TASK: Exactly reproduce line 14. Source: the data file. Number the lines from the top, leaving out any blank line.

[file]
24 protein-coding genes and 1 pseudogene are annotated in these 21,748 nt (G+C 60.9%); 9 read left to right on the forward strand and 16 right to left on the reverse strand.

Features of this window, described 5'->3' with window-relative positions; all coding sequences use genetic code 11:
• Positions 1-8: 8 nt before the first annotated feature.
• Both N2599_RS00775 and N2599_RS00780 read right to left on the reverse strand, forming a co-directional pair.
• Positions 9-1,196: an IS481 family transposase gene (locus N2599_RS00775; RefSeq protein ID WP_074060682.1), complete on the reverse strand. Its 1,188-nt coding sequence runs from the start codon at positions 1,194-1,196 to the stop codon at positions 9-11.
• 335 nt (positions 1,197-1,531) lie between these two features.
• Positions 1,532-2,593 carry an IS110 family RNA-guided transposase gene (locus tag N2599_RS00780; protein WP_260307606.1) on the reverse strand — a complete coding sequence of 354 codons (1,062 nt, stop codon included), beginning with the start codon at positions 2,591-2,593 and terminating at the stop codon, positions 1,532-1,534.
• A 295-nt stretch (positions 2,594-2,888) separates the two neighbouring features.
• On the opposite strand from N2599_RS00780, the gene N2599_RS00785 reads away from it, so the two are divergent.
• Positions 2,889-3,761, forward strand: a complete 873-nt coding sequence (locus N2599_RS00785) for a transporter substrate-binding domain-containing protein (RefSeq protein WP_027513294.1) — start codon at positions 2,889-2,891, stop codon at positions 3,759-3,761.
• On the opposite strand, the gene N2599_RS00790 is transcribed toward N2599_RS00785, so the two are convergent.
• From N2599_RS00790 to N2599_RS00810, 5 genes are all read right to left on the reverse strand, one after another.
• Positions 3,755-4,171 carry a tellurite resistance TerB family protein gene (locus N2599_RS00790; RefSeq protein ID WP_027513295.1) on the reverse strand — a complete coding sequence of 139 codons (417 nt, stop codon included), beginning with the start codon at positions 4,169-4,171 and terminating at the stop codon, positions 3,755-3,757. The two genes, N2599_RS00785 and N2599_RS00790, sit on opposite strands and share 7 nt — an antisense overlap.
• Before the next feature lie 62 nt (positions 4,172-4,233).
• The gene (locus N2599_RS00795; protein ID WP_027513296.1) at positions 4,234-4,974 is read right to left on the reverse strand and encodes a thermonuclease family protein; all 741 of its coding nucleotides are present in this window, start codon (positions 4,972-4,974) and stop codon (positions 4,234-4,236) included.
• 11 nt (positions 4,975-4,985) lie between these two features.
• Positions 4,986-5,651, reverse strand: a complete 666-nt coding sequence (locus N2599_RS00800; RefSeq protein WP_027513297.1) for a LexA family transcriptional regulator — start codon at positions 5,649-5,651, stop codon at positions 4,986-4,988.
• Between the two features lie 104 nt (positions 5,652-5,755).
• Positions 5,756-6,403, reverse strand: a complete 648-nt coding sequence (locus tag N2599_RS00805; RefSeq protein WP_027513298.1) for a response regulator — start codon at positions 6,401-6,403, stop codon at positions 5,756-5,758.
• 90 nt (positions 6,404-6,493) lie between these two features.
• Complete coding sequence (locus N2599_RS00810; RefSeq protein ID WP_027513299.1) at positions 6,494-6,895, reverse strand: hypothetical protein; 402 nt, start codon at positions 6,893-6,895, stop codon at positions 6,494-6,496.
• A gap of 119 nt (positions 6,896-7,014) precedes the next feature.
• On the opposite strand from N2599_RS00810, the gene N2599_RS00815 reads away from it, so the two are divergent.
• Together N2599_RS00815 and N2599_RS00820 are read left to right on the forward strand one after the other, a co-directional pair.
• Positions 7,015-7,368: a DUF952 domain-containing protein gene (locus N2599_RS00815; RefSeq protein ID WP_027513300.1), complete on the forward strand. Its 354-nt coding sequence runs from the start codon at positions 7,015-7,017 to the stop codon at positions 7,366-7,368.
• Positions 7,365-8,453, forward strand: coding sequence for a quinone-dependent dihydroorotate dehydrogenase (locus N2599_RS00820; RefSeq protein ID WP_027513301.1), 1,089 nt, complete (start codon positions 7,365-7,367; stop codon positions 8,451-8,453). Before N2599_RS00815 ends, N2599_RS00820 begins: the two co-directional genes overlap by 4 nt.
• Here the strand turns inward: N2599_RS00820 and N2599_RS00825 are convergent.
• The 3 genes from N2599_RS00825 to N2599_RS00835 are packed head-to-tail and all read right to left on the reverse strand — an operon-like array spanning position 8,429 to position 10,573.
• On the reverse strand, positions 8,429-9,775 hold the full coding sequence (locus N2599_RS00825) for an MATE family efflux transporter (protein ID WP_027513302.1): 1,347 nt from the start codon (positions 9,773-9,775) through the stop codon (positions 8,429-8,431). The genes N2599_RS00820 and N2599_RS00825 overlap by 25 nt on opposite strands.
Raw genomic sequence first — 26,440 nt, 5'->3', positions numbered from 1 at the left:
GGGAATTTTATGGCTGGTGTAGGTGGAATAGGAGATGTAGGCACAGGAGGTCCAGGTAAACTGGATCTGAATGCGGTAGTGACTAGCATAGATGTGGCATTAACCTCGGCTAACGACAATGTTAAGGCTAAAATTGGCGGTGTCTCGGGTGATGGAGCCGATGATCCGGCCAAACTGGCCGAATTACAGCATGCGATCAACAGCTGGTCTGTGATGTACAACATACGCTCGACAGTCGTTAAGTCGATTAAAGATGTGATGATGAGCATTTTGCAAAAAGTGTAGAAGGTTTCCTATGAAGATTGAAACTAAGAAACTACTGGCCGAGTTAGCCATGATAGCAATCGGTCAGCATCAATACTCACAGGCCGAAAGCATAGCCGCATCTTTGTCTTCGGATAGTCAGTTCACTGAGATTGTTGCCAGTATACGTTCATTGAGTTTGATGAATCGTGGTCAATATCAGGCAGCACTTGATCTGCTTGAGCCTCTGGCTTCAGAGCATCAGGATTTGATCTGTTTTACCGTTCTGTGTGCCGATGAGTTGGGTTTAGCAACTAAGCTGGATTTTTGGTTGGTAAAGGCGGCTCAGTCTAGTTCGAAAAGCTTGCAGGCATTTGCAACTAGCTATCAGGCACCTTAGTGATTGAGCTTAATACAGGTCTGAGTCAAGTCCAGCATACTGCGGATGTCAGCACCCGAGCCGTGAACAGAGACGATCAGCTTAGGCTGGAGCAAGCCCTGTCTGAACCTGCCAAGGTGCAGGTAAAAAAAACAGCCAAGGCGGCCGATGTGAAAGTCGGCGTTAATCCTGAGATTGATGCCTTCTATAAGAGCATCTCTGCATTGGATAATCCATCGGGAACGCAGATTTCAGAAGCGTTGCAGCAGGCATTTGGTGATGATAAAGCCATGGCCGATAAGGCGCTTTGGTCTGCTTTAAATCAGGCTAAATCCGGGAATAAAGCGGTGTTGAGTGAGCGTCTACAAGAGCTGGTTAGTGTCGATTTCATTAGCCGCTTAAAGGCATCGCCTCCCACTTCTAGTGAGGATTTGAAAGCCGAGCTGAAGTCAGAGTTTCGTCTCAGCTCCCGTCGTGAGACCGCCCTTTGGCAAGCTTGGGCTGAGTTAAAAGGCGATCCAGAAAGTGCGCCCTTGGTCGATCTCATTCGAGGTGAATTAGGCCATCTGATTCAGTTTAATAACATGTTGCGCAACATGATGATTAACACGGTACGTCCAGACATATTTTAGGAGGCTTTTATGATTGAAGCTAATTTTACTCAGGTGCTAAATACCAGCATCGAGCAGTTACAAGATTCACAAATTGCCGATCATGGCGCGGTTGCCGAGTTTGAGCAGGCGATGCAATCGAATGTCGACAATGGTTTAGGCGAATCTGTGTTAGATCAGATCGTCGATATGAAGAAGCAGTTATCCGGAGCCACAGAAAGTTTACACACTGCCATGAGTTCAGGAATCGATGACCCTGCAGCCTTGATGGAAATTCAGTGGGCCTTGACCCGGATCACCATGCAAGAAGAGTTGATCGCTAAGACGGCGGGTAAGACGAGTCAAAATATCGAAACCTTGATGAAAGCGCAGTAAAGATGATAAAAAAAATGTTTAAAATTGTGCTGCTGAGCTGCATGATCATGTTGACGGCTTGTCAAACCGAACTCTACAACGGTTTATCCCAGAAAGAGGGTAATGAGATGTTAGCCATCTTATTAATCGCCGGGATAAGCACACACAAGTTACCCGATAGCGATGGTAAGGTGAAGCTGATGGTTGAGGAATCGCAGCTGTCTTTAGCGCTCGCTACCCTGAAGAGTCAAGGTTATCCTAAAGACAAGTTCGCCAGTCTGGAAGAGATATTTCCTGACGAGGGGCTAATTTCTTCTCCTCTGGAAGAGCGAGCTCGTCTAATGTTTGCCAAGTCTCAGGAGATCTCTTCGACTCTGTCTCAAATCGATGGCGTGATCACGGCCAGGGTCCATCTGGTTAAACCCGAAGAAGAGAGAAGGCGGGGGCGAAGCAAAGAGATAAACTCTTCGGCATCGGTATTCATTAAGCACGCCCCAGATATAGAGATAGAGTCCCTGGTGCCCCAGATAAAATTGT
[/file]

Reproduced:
• Before the next feature lie 62 nt (positions 4,172-4,233).